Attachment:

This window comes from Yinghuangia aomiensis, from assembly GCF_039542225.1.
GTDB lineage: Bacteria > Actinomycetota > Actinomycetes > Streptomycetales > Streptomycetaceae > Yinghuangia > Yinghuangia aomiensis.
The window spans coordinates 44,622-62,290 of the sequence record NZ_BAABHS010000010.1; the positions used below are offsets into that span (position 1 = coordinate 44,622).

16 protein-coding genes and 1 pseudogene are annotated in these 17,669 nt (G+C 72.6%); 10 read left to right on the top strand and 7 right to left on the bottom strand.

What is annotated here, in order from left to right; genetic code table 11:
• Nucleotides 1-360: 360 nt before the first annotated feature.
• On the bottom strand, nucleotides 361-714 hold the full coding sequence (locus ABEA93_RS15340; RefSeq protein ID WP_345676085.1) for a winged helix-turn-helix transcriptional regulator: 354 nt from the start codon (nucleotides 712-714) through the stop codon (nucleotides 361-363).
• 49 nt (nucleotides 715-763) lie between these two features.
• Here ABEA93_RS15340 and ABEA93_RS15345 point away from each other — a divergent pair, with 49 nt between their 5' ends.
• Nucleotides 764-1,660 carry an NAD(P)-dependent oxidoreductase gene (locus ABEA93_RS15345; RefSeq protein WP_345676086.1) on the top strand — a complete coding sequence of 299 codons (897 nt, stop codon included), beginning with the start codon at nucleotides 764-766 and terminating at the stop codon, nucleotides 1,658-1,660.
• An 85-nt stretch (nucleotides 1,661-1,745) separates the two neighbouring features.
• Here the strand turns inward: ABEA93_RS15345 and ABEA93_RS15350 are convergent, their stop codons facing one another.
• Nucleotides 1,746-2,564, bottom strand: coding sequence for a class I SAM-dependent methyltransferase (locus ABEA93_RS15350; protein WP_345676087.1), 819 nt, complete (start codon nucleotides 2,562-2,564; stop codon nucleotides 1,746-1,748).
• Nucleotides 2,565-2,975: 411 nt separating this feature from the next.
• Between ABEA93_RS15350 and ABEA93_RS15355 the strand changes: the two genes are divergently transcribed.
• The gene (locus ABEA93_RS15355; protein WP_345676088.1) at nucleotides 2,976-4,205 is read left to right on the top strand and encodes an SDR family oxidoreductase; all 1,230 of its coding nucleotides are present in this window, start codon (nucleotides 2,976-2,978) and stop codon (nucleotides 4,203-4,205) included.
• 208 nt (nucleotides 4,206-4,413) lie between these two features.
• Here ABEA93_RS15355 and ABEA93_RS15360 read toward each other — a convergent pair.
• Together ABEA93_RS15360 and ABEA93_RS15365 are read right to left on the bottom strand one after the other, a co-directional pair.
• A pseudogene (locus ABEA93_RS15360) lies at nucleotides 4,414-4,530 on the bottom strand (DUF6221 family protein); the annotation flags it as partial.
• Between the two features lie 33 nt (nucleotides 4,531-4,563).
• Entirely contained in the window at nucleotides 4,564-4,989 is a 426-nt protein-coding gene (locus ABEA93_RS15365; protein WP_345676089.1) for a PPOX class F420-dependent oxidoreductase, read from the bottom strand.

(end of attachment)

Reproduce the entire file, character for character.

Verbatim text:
This window comes from Yinghuangia aomiensis, from assembly GCF_039542225.1.
GTDB lineage: Bacteria > Actinomycetota > Actinomycetes > Streptomycetales > Streptomycetaceae > Yinghuangia > Yinghuangia aomiensis.
The window spans coordinates 44,622-62,290 of the sequence record NZ_BAABHS010000010.1; the positions used below are offsets into that span (position 1 = coordinate 44,622).

16 protein-coding genes and 1 pseudogene are annotated in these 17,669 nt (G+C 72.6%); 10 read left to right on the top strand and 7 right to left on the bottom strand.

What is annotated here, in order from left to right; genetic code table 11:
• Nucleotides 1-360: 360 nt before the first annotated feature.
• On the bottom strand, nucleotides 361-714 hold the full coding sequence (locus ABEA93_RS15340; RefSeq protein ID WP_345676085.1) for a winged helix-turn-helix transcriptional regulator: 354 nt from the start codon (nucleotides 712-714) through the stop codon (nucleotides 361-363).
• 49 nt (nucleotides 715-763) lie between these two features.
• Here ABEA93_RS15340 and ABEA93_RS15345 point away from each other — a divergent pair, with 49 nt between their 5' ends.
• Nucleotides 764-1,660 carry an NAD(P)-dependent oxidoreductase gene (locus ABEA93_RS15345; RefSeq protein WP_345676086.1) on the top strand — a complete coding sequence of 299 codons (897 nt, stop codon included), beginning with the start codon at nucleotides 764-766 and terminating at the stop codon, nucleotides 1,658-1,660.
• An 85-nt stretch (nucleotides 1,661-1,745) separates the two neighbouring features.
• Here the strand turns inward: ABEA93_RS15345 and ABEA93_RS15350 are convergent, their stop codons facing one another.
• Nucleotides 1,746-2,564, bottom strand: coding sequence for a class I SAM-dependent methyltransferase (locus ABEA93_RS15350; protein WP_345676087.1), 819 nt, complete (start codon nucleotides 2,562-2,564; stop codon nucleotides 1,746-1,748).
• Nucleotides 2,565-2,975: 411 nt separating this feature from the next.
• Between ABEA93_RS15350 and ABEA93_RS15355 the strand changes: the two genes are divergently transcribed.
• The gene (locus ABEA93_RS15355; protein WP_345676088.1) at nucleotides 2,976-4,205 is read left to right on the top strand and encodes an SDR family oxidoreductase; all 1,230 of its coding nucleotides are present in this window, start codon (nucleotides 2,976-2,978) and stop codon (nucleotides 4,203-4,205) included.
• 208 nt (nucleotides 4,206-4,413) lie between these two features.
• Here ABEA93_RS15355 and ABEA93_RS15360 read toward each other — a convergent pair.
• Together ABEA93_RS15360 and ABEA93_RS15365 are read right to left on the bottom strand one after the other, a co-directional pair.
• A pseudogene (locus ABEA93_RS15360) lies at nucleotides 4,414-4,530 on the bottom strand (DUF6221 family protein); the annotation flags it as partial.
• Between the two features lie 33 nt (nucleotides 4,531-4,563).
• Entirely contained in the window at nucleotides 4,564-4,989 is a 426-nt protein-coding gene (locus ABEA93_RS15365; protein WP_345676089.1) for a PPOX class F420-dependent oxidoreductase, read from the bottom strand.